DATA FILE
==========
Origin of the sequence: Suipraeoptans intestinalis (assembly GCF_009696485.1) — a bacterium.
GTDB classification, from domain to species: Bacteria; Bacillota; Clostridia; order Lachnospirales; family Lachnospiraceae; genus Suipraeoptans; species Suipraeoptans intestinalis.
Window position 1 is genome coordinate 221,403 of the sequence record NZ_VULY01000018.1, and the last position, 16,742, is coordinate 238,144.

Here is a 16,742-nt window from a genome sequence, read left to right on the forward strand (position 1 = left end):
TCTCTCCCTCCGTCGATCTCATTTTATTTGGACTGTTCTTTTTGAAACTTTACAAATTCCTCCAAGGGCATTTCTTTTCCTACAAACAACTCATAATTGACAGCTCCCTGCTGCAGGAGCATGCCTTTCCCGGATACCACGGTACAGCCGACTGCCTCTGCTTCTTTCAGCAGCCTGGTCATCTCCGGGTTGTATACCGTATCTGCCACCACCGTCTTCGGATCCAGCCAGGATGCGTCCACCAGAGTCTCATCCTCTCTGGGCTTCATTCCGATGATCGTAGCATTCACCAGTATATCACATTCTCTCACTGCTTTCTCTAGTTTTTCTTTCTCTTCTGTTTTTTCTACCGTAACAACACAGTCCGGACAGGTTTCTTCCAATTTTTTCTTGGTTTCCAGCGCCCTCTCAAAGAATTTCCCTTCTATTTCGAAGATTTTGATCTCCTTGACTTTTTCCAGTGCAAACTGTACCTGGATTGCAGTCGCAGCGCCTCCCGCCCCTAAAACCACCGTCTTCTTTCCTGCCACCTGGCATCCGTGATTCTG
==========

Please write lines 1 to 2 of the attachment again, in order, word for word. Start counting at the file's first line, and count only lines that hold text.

Origin of the sequence: Suipraeoptans intestinalis (assembly GCF_009696485.1) — a bacterium.
GTDB classification, from domain to species: Bacteria; Bacillota; Clostridia; order Lachnospirales; family Lachnospiraceae; genus Suipraeoptans; species Suipraeoptans intestinalis.